It is also important to pick international development workers with an attitude and views which will not stir up mistrust and offence amongst the local committee. Akin to picking horses for courses, there will be situations where local cultures may clash with the beliefs of individual aid workers. Causing offence to the local culture will likely be big news and spread relatively quickly amongst the community. This can lead to clashes, violence and could see relief aid workers forced to leave the area.
Many people will be surprised to learn that 30% of international development workers involved in overseas projects will suffer some form of depression on their return. While some of this can be caused by the adrenaline rush experienced overseas starting to wane, many people will be impacted by what they see in foreign lands. It is all good and well suggesting that international development workers try to remain neutral and show no emotion but some of the sights they will see could live with them forever.
Over the last few years we have seen more and more international development agencies offering post project assistance/therapy and debriefings. In many ways the debriefings can allow individuals to unwind and “come back down to earth” while also ensuring that any lessons are learnt for the future.
When involved in tackling the spread of fatal diseases, or relief efforts relating to destructive natural disasters, there is a temptation to overstretch resources. The sad fact is that you will never be able to help everybody. You will likely have to make difficult decisions on the spot which you will need to learn to live with. This is why there needs to be a very detailed plan and procedures for each individual overseas project. If in doubt, revert to the plan. There will obviously be situations where you can “play it by ear” but you must also have one eye on the potential to overstretch resources and impact the long-term success of the project.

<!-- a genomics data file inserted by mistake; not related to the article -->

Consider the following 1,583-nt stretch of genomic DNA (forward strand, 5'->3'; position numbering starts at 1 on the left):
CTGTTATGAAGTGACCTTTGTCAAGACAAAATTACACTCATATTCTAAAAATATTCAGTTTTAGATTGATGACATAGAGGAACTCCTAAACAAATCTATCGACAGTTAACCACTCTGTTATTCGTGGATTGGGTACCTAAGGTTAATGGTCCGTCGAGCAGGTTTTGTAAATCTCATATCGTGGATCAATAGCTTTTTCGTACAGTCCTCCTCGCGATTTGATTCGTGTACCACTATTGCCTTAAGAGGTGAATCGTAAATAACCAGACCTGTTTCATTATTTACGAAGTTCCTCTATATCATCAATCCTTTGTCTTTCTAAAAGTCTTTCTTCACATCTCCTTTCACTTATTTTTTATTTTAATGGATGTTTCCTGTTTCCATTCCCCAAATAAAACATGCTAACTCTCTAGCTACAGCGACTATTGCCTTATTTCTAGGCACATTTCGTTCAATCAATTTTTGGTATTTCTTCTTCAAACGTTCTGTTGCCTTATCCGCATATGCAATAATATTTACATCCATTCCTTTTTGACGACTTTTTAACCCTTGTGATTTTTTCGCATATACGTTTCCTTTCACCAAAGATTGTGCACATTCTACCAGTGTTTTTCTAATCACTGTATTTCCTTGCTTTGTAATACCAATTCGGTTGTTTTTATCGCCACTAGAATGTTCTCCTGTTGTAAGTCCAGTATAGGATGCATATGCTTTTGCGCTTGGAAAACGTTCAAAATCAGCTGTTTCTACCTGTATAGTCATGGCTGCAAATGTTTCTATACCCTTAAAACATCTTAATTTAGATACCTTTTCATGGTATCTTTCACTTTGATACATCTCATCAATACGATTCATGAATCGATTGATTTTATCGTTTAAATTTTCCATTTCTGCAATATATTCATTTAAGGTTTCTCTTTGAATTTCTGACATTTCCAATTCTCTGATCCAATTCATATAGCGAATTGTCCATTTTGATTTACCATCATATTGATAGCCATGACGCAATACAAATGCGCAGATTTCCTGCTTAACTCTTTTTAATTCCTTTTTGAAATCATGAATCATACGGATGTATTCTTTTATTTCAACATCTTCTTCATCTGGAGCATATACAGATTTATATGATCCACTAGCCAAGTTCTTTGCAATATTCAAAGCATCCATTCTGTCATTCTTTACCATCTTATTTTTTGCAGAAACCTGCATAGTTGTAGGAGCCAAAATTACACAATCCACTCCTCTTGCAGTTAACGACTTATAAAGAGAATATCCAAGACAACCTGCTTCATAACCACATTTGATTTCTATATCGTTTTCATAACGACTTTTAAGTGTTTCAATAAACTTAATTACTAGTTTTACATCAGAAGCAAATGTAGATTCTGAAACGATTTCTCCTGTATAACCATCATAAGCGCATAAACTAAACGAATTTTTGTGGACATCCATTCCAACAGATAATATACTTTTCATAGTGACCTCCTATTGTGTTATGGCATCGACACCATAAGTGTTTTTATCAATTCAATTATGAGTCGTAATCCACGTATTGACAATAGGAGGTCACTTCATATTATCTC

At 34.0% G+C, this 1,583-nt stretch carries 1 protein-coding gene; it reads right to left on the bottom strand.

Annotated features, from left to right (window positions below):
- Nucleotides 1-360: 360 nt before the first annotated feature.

In some of the more remote areas of developing/Third World countries there will be a lack of local amenities and probably limited medical supplies. Even if all precautions are taken to ensure the safety and well-being of workers, not all situations can be avoided. We have seen scenarios where aid workers have suffered serious injuries or developed medical conditions which require immediate attention. Again, this is a situation where contingency plans are required to prepare for the worst-case scenarios. This may involve a flight to the nearest hospital, which could be hundreds of miles away, or the prompt delivery of provisions and on-site treatment.
To Conclude –
Each individual overseas project will bring different challenges and require different actions. However, issues such as hygiene and sanitation, violence and cultural differences as well as stress, limited resources and a lack of medical facilities can be potentially fatal. Over the years the international development agencies have been able to develop and adjust their procedures and plans, often taking into account historic experiences. The reality is that no plan is ever foolproof, employers and employees will need to work together and sometimes “think on their feet” while maintaining a clear head.
Preplanning contingency plans to maintain the health and safety of employees is all good and well. However, there is also a requirement for employees to maintain a clear head, refer back to their training and act responsibly. When all parties work together in harmony this significantly reduces the level of danger/risk but it can never be totally erased.